The experience of Twelve All Ireland defeats since 1955

September 29th, 2015
by Weeshie Fogarty

It's been one of those weeks similar to what I have experienced eleven times since attending my first All-Ireland in 1955, eleven times I have witnessed defeated Kerry teams returning home to Kerry, and this year makes it twelve.  And it's always the same, the stark difference between winning and losing is just unbelievable and last Monday night in the Glebe car park College St Killarney was not a nice place to be.  But there was something else in the atmosphere which I had never before experienced and it gave rise to a myriad of emotions which were so difficult to come to grips with. Believe it or not this was as far as my memory serves me the very first time since 1955 when I began following that a winning Kerry minor team had returned to the Kingdom with a losing Kerry senior side. An amazing statistic.

So there you had it Jack o Connors young men on top of the bus parading through Killarney, Eamon Fitzmaurice and his men doing the same but the difference in body language, expressions and response from and to  the people who came out to greet the lads was simply like chalk and cheese. In fact when the players were being introduced to the crowd the applause was mutated, polite and but very generous. And the winning Kerry minor team I felt myself would have preferred to have been on their own and events certainly to my eyes took from their enjoyment.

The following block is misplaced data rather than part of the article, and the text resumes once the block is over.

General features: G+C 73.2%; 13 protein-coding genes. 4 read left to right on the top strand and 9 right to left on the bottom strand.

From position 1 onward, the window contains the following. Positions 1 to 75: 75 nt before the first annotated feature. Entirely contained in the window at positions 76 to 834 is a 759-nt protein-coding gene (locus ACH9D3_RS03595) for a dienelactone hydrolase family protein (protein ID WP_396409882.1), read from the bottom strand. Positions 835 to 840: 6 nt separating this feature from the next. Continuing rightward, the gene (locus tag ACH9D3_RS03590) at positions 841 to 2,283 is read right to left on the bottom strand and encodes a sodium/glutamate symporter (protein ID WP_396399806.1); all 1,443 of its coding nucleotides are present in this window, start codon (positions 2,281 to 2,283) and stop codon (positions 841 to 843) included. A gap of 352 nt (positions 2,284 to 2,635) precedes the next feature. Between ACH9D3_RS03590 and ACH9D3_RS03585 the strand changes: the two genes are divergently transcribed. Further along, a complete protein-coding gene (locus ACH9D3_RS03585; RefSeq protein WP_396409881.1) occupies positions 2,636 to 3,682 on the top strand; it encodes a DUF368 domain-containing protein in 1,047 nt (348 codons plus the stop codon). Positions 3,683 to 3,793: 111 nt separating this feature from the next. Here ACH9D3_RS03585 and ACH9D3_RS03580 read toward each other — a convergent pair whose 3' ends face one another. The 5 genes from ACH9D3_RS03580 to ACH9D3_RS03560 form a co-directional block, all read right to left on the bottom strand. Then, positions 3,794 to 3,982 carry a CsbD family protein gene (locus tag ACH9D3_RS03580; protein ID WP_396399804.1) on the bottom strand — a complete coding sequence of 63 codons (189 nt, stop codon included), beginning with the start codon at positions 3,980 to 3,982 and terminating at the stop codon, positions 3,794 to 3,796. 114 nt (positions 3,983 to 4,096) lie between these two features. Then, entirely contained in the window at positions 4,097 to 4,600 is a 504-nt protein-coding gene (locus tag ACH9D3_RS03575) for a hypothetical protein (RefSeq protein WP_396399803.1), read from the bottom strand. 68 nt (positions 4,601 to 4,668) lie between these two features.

And as several senior players remarked to me as we chatted later in the evening, they would have much preferred to have been allowed return home in their own time but tradition decreed that this was not possible.  Defeated homecomings are a very difficult time for losers and the loyal fans that came out to support them are very conscious of this. Here you had a squad of dedicated Kerrymen who had literally shed blood, sweat and tears during the past nine months and at the end defeat was their reward. Now however it was a case of grin and bare it.

As always following a final defeat the whole topic of debate wherever I went during the week was the match, and the post mortems will last well into the winter. In fact winter talk is a great way of passing long dark evenings and there are no better supporters anywhere in Ireland than here in Kerry to literally dissect the game in the most minuet of details. At times it can be critical, unbalanced, unfair and downright brutal but that is the way of Kerry football and Eamon Fitz and all his players are well aware of this.

Kerry fans can be unforgiving when All Ireland final defeat comes knocking on their door, make no mistake about this. Players, manager, trainer, coach, selectors, substitutions, county board, everyone, one way or the other comes under the supporter's football microscope  and blame is scattered far and wide. However the one defining general consensus I have noticed as regards this latest defeat is, we simply were not good enough on the day, substitutions were handled badly and Dublin were the better team.  These were exactly the sentiments I expressed here in this column last week.